Like all the locals, we poured cups of water on those Sunday and Thursday Buddhas.

Shwedagon has a very impressive collection of Burmese architecture, religious designs and amazing carvings and craftsmanship.

At the Bogyoke Market, we browsed the many fabrics that come from all over Myanmar to be sold in this busy bazaar.
There are not many tourists visiting the bazar, but it is completely packed with locals.

Beside fabrics, the Bazar sell mostly gold jewelry, and in a culture where people do not trust the banking system, gold jewelry is a common investment.

At the market I found some fabrics that I liked and the friendly seller promised to make me two dresses in two and a half days.
The price for each dress including the fabric, was $18.
I asked for simple summer dresses that are very easy to make and that are not constraining, but feel almost like wearing a T-shirt.

A visit to the produce market in the city left us not wanting to eat anything at all in Yangon! Everything – the shrimp, the fish, the chicken, the meat, the fruit, the vegetables and all the sweets – was covered with huge green flies.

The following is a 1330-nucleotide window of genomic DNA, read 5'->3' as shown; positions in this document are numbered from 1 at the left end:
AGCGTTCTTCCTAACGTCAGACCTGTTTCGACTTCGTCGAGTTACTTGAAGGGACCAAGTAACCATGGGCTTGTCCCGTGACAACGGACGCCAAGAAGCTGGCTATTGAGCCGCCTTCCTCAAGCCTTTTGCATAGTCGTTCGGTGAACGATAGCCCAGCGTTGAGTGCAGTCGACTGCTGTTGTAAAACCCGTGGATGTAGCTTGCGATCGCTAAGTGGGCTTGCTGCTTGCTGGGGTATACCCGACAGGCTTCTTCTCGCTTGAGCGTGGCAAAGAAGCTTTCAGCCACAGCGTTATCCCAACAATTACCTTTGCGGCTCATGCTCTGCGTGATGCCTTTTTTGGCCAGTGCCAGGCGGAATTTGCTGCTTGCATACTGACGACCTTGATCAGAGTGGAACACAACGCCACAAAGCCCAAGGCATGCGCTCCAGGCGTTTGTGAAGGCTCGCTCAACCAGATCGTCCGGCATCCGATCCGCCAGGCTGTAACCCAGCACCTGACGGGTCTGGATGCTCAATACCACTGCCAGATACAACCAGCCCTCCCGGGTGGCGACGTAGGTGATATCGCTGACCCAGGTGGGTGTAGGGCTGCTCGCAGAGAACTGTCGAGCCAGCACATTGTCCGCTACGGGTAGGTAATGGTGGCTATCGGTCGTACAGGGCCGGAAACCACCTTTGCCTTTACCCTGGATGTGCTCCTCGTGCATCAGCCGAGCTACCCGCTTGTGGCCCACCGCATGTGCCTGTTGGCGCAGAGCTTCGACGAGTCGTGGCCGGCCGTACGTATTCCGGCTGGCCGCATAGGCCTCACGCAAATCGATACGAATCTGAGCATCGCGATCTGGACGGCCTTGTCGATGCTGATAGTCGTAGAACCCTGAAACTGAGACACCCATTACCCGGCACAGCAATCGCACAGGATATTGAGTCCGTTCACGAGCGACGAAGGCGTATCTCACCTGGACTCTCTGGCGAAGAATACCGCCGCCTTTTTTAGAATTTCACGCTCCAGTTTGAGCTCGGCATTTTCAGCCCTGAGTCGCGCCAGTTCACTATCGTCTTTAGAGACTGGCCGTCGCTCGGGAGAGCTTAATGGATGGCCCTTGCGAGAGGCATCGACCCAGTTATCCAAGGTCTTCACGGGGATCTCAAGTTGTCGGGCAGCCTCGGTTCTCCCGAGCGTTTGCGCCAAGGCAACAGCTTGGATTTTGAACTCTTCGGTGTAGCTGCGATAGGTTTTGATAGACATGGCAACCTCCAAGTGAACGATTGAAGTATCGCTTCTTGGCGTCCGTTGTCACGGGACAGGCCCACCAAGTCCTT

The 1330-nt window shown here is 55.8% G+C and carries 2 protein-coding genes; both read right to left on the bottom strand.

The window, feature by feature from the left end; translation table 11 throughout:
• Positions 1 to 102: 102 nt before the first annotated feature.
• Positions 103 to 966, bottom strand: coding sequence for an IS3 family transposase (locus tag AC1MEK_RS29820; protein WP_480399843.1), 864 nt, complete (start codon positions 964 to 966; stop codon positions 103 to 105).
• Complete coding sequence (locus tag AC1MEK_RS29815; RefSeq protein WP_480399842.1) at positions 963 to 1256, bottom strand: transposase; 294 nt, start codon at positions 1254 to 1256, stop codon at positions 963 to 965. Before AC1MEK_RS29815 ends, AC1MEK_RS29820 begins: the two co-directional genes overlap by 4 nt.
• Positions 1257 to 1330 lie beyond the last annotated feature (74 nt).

We were not tempted to try anything from any of the street food stalls either, because everything was either covered with flies or with diesel fumes and smoke, plus we could see the rats running fearlessly everywhere….

The busy streets of Chinatown become a night food market every evening, and the streets become crowded with food vendors and diners.
We squeezed onto the tiny walking path left on the sidewalks between vendors frying food and sellers of Mangosteen, giant Durian and mango fruit.

We enjoyed breakfasts in our hotel, which is where I tried the local Mohinga noodles in a cleaner environment.
Mohinga noodles are made with rice noodles in a aromatic fish curry soup with lemongrass, ginger and herbs, and it is served with a patty of fried chickpeas, a boiled egg, fried shallots and crushed peanuts.
It was very good, but most mornings we just had fresh fruit juices, a plate of fresh fruit, and a slice of toasted farmer’s bread with watermelon jam.